|Publication number||US5268076 A|
|Application number||US 07/953,191|
|Publication date||Dec 7, 1993|
|Filing date||Sep 29, 1992|
|Priority date||Jun 13, 1990|
|Publication number||07953191, 953191, US 5268076 A, US 5268076A, US-A-5268076, US5268076 A, US5268076A|
|Inventors||Walter Best, Sylvester Eschmann, Walter Schaaf|
|Original Assignee||Thomas Josef Heimbach Gmbh & Co.|
|Export Citation||BiBTeX, EndNote, RefMan|
|Patent Citations (20), Referenced by (52), Classifications (17), Legal Events (3)|
|External Links: USPTO, USPTO Assignment, Espacenet|
This is a continuation of co-pending application Ser. No. 07/704,354, filed on May 23, 1991, now abandoned.
The invention concerns a felt, in particular a papermaking-machine felt, especially for the press-part of a papermaking machine, with at least one support belt and at least one fiber belt deposited on and joined to it. The invention further concerns a method for manufacturing such an endless felt. Such felts are used foremost to move thin webs through equipment manufacturing them, a major field of application being the making of paper in papermaking machinery.
The known felts comprise at least one support belt and at least one fiber belt deposited thereon. The support belt--there may also be several superposed support belts with sandwiched fiber belts--is designed in such a way that it provides the longitudinal and transverse structural strength to the felt that it needs for the anticipated purpose. Accordingly these are cohesive belts, preferably woven structures being used. However knits, spun-fiber webs of transverse and longitudinally reinforced composite structures of sheets of unwoven filaments also have been proposed.
Thereupon a fiber belt is deposited at least on the surface of the support belt to which it shall be connected in order to achieve a smooth surface and to avert damage to the strip to be moved, for instance a web of paper. In the press part of the papermaking machine, the design of such a felt moreover is matched to achieving as good as possible a dehydration through the felt.
Conventionally, the felts are manufactured mainly in such a way that first the support belt is made with a width corresponding to that of the finished felt and in that only then shall a fullwidth fiber belt be deposited on, and connected to the support belt. This connection preferably is in the form of needling, though bonding also may be used.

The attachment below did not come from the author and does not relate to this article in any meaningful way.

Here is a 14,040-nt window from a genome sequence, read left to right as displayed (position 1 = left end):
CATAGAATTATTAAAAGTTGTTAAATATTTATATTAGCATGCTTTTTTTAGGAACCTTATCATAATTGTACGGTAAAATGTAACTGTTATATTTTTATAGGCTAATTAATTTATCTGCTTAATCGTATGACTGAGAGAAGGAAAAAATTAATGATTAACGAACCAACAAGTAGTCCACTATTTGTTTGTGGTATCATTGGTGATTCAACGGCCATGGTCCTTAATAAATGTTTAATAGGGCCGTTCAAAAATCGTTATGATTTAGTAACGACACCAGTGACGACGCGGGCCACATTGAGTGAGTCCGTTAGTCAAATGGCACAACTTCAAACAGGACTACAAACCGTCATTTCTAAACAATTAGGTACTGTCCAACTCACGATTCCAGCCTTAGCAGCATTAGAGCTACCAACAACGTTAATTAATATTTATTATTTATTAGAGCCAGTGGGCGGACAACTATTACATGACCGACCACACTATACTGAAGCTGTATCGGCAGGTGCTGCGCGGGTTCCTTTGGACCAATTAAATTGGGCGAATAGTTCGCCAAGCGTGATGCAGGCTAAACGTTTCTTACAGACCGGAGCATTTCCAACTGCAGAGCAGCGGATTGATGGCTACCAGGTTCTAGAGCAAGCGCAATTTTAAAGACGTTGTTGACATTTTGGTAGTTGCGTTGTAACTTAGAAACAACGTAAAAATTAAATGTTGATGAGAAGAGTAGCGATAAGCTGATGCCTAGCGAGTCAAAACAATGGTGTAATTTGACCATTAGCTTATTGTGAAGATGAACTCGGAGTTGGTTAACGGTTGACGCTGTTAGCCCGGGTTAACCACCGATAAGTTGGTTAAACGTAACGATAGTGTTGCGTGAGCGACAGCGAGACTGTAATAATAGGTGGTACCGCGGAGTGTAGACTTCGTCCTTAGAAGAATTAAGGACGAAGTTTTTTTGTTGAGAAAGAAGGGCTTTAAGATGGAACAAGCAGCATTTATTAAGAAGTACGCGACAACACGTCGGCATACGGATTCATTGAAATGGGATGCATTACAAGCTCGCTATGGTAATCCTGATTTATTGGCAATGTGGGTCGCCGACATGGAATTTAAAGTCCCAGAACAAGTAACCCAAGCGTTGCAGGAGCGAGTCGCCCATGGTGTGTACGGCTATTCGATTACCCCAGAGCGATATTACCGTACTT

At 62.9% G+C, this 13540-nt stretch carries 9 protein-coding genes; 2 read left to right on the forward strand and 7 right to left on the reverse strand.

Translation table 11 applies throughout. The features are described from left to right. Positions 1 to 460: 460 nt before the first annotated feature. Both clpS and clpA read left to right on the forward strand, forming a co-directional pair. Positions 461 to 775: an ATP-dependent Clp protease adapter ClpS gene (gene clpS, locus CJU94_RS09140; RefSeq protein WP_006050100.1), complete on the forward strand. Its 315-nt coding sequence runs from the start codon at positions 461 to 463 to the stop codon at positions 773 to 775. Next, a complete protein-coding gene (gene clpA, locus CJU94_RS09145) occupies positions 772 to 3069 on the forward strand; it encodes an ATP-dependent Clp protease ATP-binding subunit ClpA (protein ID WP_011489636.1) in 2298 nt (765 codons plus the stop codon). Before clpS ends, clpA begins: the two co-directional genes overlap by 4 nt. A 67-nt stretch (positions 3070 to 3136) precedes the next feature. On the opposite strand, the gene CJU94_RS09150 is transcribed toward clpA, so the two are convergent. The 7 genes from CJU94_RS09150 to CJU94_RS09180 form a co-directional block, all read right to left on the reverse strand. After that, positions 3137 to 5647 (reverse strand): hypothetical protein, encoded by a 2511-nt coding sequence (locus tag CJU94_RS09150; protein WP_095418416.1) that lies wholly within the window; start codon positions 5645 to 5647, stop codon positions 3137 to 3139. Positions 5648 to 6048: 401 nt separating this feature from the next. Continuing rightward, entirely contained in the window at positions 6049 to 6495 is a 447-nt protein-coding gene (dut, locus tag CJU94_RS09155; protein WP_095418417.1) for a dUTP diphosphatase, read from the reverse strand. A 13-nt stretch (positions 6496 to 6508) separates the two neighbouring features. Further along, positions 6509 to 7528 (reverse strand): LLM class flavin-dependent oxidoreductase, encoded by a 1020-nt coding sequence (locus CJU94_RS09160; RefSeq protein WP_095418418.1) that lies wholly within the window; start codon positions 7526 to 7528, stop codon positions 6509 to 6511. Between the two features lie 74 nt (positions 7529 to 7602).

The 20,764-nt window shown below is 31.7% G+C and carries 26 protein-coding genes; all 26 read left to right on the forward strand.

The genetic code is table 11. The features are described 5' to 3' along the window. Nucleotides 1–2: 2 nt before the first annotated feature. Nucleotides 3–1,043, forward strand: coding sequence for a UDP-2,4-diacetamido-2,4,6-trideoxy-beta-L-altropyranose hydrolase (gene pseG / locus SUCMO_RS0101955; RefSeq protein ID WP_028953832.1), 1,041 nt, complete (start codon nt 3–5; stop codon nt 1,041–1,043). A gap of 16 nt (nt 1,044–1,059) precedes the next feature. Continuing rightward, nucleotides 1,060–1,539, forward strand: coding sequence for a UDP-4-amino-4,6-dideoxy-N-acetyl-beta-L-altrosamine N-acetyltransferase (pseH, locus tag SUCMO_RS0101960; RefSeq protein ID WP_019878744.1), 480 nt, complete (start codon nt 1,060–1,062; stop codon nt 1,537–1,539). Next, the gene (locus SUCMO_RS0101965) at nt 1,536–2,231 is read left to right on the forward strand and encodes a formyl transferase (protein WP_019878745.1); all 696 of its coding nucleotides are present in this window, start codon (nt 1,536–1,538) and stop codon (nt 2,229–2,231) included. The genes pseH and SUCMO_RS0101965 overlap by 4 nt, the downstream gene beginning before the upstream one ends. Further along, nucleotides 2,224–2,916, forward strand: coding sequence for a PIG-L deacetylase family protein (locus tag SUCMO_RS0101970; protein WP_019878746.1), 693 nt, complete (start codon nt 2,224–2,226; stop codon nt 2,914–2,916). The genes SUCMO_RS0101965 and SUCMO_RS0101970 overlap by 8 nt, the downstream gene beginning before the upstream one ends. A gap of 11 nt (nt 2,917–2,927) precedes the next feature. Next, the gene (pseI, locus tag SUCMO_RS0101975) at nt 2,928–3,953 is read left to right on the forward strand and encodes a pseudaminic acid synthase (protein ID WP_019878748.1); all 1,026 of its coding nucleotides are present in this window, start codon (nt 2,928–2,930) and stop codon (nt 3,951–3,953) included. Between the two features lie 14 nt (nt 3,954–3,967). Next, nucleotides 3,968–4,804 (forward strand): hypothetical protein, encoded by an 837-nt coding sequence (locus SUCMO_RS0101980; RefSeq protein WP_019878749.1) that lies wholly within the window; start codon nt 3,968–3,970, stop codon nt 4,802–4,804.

Methods and equipment are known for manufacturing endless felts, also called tube-felts, whereby first a support belt is made in width corresponding to that of the finished felt and then is pulled over two spaced rollers and stretched between them. Next a strip of fiber belt of a lesser width than that of the finished felt is mounted to the support belt. Thereupon the support belt is moved in the direction of advance, a relative motion between the strip of fiber belt being advanced on one hand and the support belt on the other, transverse to said direction of advance being also produced. On account of this relative motion the strip of fiber belt progressively is wound onto the support belt transversely to the direction of advance. Gradually a fiber belt is built up, which also may be composed of several layers. Simultaneously needling is carried out in this equipment and thereby connection between the fiber belt and the support belt.
Two different designs are known to generate the relative motion. In the equipment of the German patent documents B 23 24 985; A 39 37 651 and A 39 37 652, the feed device of the strips of fiber belt are displaced transversely to the advance rollers. The process is kinematically the reverse for the equipment of the German patent document B 1 660 765 and European patent document B 0 123 969. In the latter case, the feed device is stationary and accordingly it is the support belt which is transversely displaced on the advance rollers. For that purpose the advance rollers comprise grooves parallel to their longitudinal axes within which move drive chains comprising needles entering the support belt. Conceivably, though it would be expensive, both principles may be combined.
Moreover the European patent document B 0 123 969 does point out that this equipment also may be used for such treatment and processing as singeing, needling, brushing or the like. Again filaments spaced apart may be deposited on the felt to form dehydration channels.